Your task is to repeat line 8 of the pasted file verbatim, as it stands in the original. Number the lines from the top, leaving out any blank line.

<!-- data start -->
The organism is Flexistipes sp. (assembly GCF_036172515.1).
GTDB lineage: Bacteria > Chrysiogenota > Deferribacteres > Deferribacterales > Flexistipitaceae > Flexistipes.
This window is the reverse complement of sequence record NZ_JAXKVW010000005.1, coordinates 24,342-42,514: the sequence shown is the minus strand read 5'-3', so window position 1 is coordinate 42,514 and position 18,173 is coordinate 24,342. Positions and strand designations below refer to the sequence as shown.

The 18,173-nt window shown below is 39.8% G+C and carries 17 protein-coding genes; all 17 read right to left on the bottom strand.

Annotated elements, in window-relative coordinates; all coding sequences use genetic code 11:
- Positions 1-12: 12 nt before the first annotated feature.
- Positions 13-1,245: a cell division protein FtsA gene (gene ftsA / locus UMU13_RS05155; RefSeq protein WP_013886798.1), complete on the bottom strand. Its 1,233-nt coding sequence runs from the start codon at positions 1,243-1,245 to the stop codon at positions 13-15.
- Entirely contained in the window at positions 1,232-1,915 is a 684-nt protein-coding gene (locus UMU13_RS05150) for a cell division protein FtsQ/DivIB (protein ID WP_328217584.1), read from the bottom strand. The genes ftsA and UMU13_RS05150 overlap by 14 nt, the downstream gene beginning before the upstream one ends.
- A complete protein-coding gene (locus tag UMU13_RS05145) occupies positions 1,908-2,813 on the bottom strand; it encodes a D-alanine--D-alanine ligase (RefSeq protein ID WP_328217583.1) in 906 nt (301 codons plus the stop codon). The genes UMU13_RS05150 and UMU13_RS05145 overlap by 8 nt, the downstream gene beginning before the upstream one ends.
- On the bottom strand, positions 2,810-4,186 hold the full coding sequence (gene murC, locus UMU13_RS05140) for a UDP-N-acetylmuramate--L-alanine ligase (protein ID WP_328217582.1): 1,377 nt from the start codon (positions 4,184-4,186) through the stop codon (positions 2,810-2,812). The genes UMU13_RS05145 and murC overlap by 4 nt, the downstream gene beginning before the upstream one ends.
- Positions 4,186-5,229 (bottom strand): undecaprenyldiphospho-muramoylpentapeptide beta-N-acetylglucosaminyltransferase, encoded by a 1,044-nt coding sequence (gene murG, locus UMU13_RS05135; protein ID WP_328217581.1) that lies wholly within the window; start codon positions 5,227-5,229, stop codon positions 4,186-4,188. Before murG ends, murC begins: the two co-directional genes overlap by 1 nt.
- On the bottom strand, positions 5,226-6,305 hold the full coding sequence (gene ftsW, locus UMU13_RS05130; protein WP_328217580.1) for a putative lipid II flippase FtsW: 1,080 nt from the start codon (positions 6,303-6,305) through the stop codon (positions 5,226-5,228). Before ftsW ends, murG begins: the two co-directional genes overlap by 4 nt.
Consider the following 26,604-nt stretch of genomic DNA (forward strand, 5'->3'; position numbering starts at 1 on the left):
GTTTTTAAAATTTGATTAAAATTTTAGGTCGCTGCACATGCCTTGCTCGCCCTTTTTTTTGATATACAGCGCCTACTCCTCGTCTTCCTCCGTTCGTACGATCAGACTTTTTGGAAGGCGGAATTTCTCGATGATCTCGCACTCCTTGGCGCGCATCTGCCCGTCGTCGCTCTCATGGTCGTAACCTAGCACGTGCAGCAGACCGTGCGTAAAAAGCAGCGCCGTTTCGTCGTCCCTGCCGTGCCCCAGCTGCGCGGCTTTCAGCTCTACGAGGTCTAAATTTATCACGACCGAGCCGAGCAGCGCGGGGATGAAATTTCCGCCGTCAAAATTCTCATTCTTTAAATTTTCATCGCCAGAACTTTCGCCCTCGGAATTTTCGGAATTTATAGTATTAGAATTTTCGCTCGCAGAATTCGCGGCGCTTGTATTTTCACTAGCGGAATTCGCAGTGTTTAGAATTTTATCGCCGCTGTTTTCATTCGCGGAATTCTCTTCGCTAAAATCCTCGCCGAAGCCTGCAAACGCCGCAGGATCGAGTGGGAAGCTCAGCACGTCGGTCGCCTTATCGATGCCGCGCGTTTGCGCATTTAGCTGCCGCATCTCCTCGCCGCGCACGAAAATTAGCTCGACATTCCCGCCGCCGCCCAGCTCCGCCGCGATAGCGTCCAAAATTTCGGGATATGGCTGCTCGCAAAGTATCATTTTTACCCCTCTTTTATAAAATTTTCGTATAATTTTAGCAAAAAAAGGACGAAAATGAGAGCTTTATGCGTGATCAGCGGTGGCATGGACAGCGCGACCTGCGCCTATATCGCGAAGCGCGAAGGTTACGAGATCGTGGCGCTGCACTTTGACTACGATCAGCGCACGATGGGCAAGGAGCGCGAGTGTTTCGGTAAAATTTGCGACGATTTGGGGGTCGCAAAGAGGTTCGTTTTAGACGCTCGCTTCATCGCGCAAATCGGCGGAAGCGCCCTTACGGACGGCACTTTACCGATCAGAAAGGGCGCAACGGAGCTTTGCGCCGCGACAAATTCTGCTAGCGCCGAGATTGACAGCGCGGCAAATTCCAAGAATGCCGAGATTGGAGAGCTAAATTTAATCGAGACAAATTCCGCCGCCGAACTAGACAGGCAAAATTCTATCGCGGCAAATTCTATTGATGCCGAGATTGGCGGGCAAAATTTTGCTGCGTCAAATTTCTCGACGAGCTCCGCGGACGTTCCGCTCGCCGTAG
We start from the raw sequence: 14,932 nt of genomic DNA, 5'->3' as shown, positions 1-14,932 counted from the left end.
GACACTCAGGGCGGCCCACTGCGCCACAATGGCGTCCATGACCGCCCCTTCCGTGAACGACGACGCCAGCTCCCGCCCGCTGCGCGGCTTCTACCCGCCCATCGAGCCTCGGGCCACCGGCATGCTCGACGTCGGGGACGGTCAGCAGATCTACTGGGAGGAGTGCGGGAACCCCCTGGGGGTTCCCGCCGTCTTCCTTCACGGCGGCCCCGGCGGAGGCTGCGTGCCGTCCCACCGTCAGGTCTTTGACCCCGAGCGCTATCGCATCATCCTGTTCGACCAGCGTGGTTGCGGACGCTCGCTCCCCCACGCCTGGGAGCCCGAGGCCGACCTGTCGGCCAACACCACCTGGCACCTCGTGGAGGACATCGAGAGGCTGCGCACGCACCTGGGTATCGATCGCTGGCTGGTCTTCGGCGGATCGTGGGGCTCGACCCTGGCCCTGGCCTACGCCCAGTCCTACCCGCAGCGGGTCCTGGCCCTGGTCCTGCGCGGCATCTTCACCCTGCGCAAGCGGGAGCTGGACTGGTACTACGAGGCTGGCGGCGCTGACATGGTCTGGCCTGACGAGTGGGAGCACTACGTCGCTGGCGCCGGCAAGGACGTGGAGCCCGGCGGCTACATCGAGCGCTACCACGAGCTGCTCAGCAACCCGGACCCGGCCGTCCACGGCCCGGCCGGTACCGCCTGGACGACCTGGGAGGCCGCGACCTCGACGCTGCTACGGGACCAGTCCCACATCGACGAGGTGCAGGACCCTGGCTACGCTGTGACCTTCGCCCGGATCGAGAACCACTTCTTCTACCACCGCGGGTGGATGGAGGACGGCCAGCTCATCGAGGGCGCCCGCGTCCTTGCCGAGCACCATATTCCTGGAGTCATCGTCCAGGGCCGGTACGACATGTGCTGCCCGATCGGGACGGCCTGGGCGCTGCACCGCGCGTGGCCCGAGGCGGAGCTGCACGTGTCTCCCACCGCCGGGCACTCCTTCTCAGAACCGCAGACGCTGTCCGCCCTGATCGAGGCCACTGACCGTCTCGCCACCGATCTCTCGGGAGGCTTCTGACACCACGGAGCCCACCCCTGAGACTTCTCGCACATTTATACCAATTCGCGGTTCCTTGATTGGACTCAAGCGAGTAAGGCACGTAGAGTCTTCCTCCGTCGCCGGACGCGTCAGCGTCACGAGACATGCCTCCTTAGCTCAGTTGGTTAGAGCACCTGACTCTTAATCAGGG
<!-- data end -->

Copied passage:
- Entirely contained in the window at positions 1,232-1,915 is a 684-nt protein-coding gene (locus UMU13_RS05150) for a cell division protein FtsQ/DivIB (protein ID WP_328217584.1), read from the bottom strand. The genes ftsA and UMU13_RS05150 overlap by 14 nt, the downstream gene beginning before the upstream one ends.